Pacific and Indigenous Studies (2018)

Pacific and Indigenous Studies provides students the opportunity to develop a depth of expertise in Pacific and Indigenous Studies, whilst also enabling expansion of that knowledge within a broader context, by allowing the flexibility for students to complete a range of papers from within the Māori and Indigenous Studies, Arts and Social Science fields, as well as electives from other faculties. The major focuses on concepts such as method, culture, critical thought, sustainability and identity and, thus, will be underpinned by integrity, including ethical standards, self-reflection and the will of graduates to apply such knowledge for the wider benefit of pacific communities in Aotearoa/New Zealand, and other pacific nations.

Pacific and Indigenous Studies is available as a major for the Bachelor of Arts and the Bachelor of Social Sciences. Pacific and Indigenous Studies may also be included as a second major or minor in other undergraduate degrees, subject to the approval of the Faculty in which the student is enrolled.

To complete Pacific and Indigenous Studies as a single major for the Bachelor of Arts and the Bachelor of Social Sciences, students must gain 135 points from papers listed for Pacific and Indigenous Studies, including 105 points above 100 level, and 60 points above 200 level. Students must complete ANTHY102, PACIS100, PACIS200, MAORI203, and 15 points from ANTHY202 or LINGS203, and PACIS300, MAORI303, MAORI304 and 15 points from ANTHY308 or ANTHY300.

To complete Pacific and Indigenous Studies as part of a double major for the Bachelor of Arts and the Bachelor of Social Sciences or other undergraduate degree, students must gain 120 points from papers listed for Pacific and Indigenous Studies, including 90 points above 100 level, and 45 points above 200 level. Students must include PACIS100, PACIS200 and PACIS300.

To complete a minor in Pacific and Indigenous Studies, students must complete 60 points from the papers listed for the Pacific and Indigenous Studies major, including at least 30 points above 100 level. Students must include PACIS100 and PACIS200.

On this page

  • Prescriptions for the GradCert(P&ISt) and GradDip(P&ISt)

    A Graduate Certificate and Graduate Diploma are available to graduates who have not included Pacific and Indigenous Studies at an advanced level in their first degree.

    For further details, contact the Faculty of Māori and Indigenous Studies.

  • 100 Level

    Code Paper Title Occurrence / Location
    ANTHY102New Zealand and the Pacific18B (Hamilton)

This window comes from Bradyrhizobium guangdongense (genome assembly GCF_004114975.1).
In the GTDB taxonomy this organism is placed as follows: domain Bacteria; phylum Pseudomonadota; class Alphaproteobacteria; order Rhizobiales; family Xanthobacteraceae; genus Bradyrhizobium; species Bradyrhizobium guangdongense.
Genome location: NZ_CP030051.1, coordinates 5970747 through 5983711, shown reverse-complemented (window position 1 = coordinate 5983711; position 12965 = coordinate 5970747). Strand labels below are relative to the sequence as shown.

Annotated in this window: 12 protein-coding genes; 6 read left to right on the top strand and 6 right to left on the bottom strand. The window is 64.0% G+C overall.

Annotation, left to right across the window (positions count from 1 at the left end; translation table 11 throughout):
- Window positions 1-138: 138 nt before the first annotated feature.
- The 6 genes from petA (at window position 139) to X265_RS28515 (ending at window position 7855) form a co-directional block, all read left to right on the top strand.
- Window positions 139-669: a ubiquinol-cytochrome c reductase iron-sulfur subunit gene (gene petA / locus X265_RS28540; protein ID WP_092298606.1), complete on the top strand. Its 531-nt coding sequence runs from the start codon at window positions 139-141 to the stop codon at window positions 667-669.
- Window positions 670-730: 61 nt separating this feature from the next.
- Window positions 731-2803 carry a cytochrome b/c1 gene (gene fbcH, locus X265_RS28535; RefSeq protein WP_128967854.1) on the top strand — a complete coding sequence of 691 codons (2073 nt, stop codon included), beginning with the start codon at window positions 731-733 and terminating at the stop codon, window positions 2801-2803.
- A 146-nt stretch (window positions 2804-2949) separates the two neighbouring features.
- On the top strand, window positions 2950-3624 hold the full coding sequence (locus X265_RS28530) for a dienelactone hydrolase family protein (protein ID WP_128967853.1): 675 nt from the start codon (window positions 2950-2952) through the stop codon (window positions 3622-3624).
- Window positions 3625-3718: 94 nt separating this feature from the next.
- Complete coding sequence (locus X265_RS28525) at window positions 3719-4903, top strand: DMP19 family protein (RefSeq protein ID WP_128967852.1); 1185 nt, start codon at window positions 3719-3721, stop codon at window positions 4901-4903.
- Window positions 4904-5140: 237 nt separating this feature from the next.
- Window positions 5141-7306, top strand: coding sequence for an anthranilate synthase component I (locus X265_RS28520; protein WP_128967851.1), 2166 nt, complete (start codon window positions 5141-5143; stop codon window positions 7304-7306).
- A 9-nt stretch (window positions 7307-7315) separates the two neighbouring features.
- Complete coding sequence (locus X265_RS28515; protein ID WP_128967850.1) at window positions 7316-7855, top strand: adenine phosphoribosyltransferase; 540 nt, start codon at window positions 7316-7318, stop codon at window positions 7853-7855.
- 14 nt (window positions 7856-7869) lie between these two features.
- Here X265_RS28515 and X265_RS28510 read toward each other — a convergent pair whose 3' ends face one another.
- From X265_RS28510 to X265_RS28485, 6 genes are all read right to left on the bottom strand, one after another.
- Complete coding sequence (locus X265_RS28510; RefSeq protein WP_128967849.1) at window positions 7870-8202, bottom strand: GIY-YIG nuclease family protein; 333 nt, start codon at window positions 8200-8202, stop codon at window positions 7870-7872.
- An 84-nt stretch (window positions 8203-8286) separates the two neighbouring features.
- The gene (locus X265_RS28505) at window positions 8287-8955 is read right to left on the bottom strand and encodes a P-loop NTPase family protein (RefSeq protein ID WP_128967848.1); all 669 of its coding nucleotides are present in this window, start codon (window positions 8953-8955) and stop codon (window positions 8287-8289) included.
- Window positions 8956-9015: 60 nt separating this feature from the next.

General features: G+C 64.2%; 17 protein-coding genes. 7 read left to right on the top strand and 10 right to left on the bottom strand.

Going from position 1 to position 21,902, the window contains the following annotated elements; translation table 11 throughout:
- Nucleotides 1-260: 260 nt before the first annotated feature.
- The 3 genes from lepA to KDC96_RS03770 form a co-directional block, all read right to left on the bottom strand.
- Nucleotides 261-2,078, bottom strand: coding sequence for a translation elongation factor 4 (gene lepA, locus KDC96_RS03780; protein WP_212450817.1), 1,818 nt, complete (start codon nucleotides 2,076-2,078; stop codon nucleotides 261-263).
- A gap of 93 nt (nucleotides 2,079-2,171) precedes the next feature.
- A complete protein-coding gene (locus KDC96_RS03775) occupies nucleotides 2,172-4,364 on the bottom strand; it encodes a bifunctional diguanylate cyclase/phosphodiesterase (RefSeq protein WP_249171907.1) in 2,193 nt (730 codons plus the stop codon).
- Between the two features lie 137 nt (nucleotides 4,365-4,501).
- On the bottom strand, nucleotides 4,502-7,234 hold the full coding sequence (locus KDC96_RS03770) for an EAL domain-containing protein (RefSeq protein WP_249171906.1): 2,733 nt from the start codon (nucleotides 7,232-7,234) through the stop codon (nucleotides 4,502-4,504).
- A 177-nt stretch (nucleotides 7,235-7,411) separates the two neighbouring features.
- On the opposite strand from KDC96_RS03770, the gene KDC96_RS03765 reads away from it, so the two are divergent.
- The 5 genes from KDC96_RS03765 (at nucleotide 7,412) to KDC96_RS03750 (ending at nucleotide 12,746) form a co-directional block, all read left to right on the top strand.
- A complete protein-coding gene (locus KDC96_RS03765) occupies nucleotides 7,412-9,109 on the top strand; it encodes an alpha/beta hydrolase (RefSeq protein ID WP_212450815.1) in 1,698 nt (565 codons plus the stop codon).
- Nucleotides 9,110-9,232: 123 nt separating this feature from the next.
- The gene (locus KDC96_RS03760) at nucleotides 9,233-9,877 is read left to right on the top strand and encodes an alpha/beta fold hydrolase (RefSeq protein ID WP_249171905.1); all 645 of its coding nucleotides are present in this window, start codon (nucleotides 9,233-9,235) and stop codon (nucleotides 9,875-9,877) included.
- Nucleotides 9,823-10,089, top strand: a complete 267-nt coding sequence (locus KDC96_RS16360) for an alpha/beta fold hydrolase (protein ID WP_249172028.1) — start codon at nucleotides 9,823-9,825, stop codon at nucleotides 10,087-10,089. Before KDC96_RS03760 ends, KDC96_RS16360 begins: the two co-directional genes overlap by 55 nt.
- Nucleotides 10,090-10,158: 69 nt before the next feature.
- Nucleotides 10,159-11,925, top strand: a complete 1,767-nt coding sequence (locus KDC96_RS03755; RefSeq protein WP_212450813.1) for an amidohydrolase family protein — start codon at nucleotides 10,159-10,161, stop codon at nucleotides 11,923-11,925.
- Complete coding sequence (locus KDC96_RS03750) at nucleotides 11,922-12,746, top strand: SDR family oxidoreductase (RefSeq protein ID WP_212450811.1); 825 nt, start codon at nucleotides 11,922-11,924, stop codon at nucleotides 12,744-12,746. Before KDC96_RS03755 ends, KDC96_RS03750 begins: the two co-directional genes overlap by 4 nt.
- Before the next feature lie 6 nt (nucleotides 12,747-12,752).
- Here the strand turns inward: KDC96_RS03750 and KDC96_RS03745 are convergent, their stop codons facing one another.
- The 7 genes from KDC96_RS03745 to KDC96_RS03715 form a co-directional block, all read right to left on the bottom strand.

Social and cultural change in Aotearoa-New Zealand and the Pacific Islands, with special emphasis on national identities, regional relations and global forces.
    MAORI103Introduction to Māori, Pacific and Indigenous Studies18B (Hamilton)
    This course examines Maori, Pacific and Indigenous peoples' philosophies and relationships with land, language, culture, resources, development and political frameworks within settler-colonial states and Pacific nations and others.
    PACIS100Introduction to Pacific Histories, Languages and Cultures18A (Hamilton)
    This paper introduces students to foundational elements of Pacific Studies, including various histories, languages and cultures and their importance to contemporary societies, surveying a number of Pacific Nations.
    POLSC102New Zealand Politics and Policy18B (Hamilton)
    This paper provides a foundation for the study of political science and public policy, with a particular focus on the study of government, politics and policy in New Zealand.
  • 200 Level

    Code Paper Title Occurrence / Location
    ANTHY202The Polynesians: Tangata o Te Moana18A (Hamilton)
    An anthropological overview of the indigenous cultures of the vast 'Polynesian triangle', from their ancient explorations and settlements, through their engagements with christianity, colonialism and capitalism, to their contemporary societies and diasporas.
    GEOGY219Māori Lands and Communities18A (Hamilton)
    This paper introduces students to Maori geographical perspectives and examines key events that shape Maori communities and their relationships to land, water and other taonga.
    HISTY225Indigenous Histories: Narrative, Ethics, and Decoloniality18B (Hamilton)
    This paper examines the narrative constructions, ethical and methodological approaches, employed in indigenous histories. It compares and contrasts native histories from different parts of the world.
    LINGS203Language, Society and Culture18A (Hamilton)
    This paper explores the relationship between language and culture, particularly in the context of changing Pacific cultures, and relates topics to the main themes of modern linguistics and anthropology.
    MAORI203Decolonising Methodologies: Research and Indigenous Peoples18A (Hamilton)
    The paper looks at the detrimental effects that research has historically had on Indigenous peoples and the relatively recent creation of research methodologies by Indigenous peoples to counteract Imperial research, and to empower and decolonise.
    MAORI204Māori, Pacific and Indigenous Health and Wellbeing18A (Hamilton)
    This paper looks at health and wellbeing from Maori and Indigenous perspectives, including models and frameworks in relation to Health, Sport, Human Performance and Indigenous communities.
    PACIS200Pacific Migration, Diaspora and Identity18B (Hamilton)
    This paper looks at the various socio-historic influences on migration in the Pacific and the relationship between Indigenous cultures of origin and diasporic cultures and identities formed in countries such as Aotearoa/New Zealand, Australia and the US.

2018 Catalogue of Papers information current as of : 2 April 2020 10:01am

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